What do chupacabras, candelabras, and cucarachas have in common?
Three silly goats, Jayna, Bumsie, and Pep, live in precarious proximity to the nemesis of cabras everywhere—the dreaded goat-sucker. Tired of waiting for the inevitable visit from their voracious neighbor, they brave the night armed only with a candelabra. Suddenly the lights go out; the chupacabra has eaten the candelabra! In the ensuing chaos, the goats discover the purple beastie’s three favorite comestibles are candelabras, cucarachas, and—whew!—goat…cheese. They sigh with relief and make sure to keep the chevre coming. Aranda’s whimsical, Mexican folk art–inspired ink, watercolor, and gouache illustrations are this story’s principal draw. The wacky villain is Easter-bunny cute (with the exception of its fanged shadow), and the mustard, pink, and orange goats are endearingly goofy with their exaggerated hair- and horn-styles. However, Nobleman’s slight and flighty tale’s subliminal message is troubling. The goats are so blinded by fear that they fail to notice that the chupacabra never threatens or demands. “Oh, would it be any trouble?” is its wistful response to their bumbling offers of food. Yet the goats continue to assume the perky winged omnivore has them in its sights. Aside from the initial confrontation, they fail to regain control of their lives. Instead, the hoofed trio voluntarily commit themselves to appeasing the chupacabra’s prodigious appetites indefinitely.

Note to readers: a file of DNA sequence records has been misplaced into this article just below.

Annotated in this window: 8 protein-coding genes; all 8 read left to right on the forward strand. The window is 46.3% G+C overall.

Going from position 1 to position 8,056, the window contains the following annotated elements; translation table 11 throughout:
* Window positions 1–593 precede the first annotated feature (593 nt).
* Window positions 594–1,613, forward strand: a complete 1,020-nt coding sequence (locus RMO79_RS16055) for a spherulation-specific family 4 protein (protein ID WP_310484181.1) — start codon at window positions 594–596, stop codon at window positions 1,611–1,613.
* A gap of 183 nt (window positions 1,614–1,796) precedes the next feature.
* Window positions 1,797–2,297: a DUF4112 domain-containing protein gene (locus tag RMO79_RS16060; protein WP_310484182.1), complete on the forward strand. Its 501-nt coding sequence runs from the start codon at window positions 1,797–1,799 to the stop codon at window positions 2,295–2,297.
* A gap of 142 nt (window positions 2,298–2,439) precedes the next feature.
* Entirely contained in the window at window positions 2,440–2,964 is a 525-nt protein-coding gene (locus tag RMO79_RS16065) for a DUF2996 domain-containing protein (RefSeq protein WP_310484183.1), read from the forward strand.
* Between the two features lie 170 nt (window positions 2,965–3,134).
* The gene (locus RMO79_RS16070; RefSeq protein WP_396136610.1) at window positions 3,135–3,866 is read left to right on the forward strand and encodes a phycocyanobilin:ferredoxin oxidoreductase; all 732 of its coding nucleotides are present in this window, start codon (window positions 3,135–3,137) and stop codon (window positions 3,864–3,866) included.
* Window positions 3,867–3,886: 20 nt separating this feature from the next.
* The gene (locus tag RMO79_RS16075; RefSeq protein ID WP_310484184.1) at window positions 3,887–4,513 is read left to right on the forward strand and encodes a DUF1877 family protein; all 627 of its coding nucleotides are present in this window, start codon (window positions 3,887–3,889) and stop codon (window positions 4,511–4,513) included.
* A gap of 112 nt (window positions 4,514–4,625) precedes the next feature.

Fear of the unknown is the overriding theme, and yet there isn’t a satisfactory resolution—except for the very plump chupacabra. (Picture book. 4-8)